Driving forces of business, Business Management

 The Driving Forces of Business

What enters your mind when you hear the word business? Do you think about IBM? Or do you think about the mom-and-pop grocery stores? Businesses range from small companies to large enterprises. Today's businesses produce most of the goods and services we consume. These same businesses employ most of the working class in the United States and all over the world.

The driving forces of business include the following:

1.  Labor

2.  Capital

3.  Entrepreneurs

4.  Physical resources

5.  Information resources

Understanding economic systems is key in planning and running a business. There are several types of economic systems including the following:

1. Planned economy, such as communism and socialism, in which individuals contribute according to their abilities and thus receive economic benefits

2.  Market economy, which is a mechanism for exchange between buyers and sellers of a particular product or service

3.  Mixed market economy, which is a combination of the both planned and market economies

4.  Socialistic planned economy, in which the government owns and operates major industries

The success of a company is predicated on how productively it is managed. The basics of planning, organizing, directing, and controlling are taken to a new level when business is international. For example, Wal-Mart started out as a U.S. growth company but then realized the opportunity for foreign expansion. Wal-Mart aggressively opened new stores and purchased existing retail chains, quadrupling its foreign sales to $14 billion between the years of 1995 and 1999.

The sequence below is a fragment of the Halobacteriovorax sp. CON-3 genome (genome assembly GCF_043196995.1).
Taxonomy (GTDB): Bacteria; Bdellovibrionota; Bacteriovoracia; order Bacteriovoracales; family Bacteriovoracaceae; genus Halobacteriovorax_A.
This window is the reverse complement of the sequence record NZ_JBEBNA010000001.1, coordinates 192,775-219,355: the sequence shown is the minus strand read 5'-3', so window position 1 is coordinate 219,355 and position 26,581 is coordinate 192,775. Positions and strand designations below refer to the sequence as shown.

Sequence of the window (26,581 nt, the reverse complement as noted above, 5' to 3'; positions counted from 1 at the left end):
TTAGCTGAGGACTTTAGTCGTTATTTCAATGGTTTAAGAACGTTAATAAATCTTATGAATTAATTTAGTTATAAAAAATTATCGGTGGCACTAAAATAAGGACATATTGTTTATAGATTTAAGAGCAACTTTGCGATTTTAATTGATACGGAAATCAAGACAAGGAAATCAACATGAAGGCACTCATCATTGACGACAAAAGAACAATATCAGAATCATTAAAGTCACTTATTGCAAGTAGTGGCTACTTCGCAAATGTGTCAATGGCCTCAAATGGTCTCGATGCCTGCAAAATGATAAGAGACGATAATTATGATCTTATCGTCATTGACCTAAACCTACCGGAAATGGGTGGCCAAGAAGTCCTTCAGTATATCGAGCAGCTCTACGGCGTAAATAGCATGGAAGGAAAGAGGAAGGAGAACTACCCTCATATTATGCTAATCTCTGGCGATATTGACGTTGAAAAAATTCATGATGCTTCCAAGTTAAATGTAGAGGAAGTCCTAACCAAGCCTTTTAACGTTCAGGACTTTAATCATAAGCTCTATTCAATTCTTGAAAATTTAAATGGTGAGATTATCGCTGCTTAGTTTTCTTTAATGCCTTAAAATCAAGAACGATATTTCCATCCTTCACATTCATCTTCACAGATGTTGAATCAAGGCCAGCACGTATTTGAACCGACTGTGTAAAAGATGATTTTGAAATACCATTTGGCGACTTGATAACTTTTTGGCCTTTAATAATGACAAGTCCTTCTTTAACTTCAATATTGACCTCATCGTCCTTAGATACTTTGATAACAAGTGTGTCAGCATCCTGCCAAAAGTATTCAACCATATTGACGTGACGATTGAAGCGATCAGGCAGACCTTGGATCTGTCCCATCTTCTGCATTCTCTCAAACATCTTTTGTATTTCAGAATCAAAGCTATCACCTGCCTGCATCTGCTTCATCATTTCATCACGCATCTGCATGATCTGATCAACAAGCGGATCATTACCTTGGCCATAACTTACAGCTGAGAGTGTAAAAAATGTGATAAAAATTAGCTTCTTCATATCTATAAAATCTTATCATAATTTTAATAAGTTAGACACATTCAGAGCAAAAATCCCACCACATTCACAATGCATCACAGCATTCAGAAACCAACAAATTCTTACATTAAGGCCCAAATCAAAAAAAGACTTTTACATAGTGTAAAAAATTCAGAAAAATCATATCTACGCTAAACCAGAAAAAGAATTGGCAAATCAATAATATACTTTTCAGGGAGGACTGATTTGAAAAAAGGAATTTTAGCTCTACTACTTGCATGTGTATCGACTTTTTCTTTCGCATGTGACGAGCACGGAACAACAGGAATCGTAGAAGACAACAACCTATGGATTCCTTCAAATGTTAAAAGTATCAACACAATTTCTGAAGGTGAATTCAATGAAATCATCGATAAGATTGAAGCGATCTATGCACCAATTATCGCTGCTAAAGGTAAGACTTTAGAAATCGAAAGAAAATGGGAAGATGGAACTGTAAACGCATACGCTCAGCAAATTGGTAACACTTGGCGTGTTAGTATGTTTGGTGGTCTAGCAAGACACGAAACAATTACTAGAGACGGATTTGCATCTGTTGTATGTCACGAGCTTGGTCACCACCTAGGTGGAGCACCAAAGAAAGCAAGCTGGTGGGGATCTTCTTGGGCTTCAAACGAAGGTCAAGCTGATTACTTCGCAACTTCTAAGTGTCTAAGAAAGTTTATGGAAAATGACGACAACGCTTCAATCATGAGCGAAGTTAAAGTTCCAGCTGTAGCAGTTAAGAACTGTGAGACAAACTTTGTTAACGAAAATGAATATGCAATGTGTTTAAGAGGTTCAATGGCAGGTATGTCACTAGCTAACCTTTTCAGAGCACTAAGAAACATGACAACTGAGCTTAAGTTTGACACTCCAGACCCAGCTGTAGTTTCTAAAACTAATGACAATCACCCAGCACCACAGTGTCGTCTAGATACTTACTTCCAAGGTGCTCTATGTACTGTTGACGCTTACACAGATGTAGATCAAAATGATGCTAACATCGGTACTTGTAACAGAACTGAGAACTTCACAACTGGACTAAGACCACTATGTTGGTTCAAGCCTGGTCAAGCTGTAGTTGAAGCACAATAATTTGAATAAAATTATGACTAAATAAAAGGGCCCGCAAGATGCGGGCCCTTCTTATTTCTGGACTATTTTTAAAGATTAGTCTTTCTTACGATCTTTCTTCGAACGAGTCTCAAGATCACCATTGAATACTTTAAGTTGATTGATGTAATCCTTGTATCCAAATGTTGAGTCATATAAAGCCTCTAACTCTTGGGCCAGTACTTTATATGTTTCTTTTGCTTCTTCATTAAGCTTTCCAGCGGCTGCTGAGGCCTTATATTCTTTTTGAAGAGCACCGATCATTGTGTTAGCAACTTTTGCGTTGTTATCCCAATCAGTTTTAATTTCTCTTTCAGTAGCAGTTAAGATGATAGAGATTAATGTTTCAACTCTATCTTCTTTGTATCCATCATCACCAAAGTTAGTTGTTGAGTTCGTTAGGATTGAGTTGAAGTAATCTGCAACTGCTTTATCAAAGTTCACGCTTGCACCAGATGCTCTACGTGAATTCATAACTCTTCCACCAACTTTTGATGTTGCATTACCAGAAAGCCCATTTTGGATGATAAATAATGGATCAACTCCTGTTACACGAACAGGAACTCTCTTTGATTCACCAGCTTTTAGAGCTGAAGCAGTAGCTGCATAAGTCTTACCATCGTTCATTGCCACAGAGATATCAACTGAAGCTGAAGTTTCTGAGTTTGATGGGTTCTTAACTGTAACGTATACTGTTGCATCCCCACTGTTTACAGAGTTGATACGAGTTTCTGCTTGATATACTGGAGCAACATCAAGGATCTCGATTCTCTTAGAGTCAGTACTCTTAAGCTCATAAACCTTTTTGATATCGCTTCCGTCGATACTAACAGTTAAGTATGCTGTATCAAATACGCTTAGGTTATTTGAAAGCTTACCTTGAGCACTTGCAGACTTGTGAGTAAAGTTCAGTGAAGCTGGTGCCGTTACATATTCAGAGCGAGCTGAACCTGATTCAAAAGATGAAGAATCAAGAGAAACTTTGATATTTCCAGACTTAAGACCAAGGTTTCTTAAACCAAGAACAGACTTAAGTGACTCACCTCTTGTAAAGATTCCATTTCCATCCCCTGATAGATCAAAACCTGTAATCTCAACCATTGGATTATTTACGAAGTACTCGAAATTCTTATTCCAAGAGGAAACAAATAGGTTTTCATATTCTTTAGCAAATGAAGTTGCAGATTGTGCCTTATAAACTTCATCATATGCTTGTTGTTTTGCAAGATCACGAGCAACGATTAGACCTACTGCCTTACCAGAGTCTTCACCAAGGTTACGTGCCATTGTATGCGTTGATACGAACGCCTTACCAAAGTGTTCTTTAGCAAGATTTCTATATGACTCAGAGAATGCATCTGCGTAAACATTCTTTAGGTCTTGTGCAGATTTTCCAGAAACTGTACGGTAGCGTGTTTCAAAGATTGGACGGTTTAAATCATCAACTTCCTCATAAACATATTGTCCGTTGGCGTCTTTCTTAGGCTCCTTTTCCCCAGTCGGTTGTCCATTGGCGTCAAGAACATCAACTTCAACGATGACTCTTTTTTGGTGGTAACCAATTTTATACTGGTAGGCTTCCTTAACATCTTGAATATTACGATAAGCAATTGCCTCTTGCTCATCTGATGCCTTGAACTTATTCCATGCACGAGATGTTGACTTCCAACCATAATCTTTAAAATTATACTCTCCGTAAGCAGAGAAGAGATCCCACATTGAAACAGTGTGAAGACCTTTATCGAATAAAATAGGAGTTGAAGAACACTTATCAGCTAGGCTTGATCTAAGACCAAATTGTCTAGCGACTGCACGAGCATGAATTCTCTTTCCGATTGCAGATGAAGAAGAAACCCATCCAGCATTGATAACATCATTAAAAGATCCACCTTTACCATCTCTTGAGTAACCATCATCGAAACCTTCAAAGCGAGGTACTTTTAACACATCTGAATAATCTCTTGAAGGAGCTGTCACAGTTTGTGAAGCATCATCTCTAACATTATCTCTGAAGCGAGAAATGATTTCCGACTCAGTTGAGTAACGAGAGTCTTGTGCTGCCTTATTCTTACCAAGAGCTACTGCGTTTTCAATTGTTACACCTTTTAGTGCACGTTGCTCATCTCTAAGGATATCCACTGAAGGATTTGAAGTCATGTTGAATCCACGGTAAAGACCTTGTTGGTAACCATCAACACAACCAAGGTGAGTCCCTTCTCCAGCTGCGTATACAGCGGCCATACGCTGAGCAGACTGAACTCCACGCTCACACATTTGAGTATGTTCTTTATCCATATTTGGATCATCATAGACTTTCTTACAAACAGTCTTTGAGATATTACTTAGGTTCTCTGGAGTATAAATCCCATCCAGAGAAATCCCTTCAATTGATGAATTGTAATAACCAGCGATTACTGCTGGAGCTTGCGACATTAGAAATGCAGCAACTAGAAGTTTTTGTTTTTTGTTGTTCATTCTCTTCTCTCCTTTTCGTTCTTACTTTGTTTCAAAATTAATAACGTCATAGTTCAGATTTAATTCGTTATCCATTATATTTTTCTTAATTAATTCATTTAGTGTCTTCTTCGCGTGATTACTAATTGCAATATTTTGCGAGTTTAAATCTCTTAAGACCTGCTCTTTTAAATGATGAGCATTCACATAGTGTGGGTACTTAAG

With international expansion, there are barriers to trade, including  

1. Social and cultural differences, such as language, culture, and business formalities. In Japan, it is considered an insult if you are given a business card that you glance at and then place in your pocket.

2. Economic differences. In dealing with mixed economies, the intervention of the government can play a critical role as how business is transacted. For example, the French government is heavily involved with all aspects of air travel and design. This makes dealing with planned economies like China and Vietnam difficult.

3. Legal differences. Many times, an accepted business practice in one country is illegal in another country.

4. Political differences. Governments can place laws and restrictions that can prohibit conducting business altogether.

In the past, many nations protected their domestic businesses. Today, however, countries are realizing the financial benefits of foreign trade and are aggressively encouraging it.

Posted Date: 3/15/2013 1:56:41 AM | Location : United States







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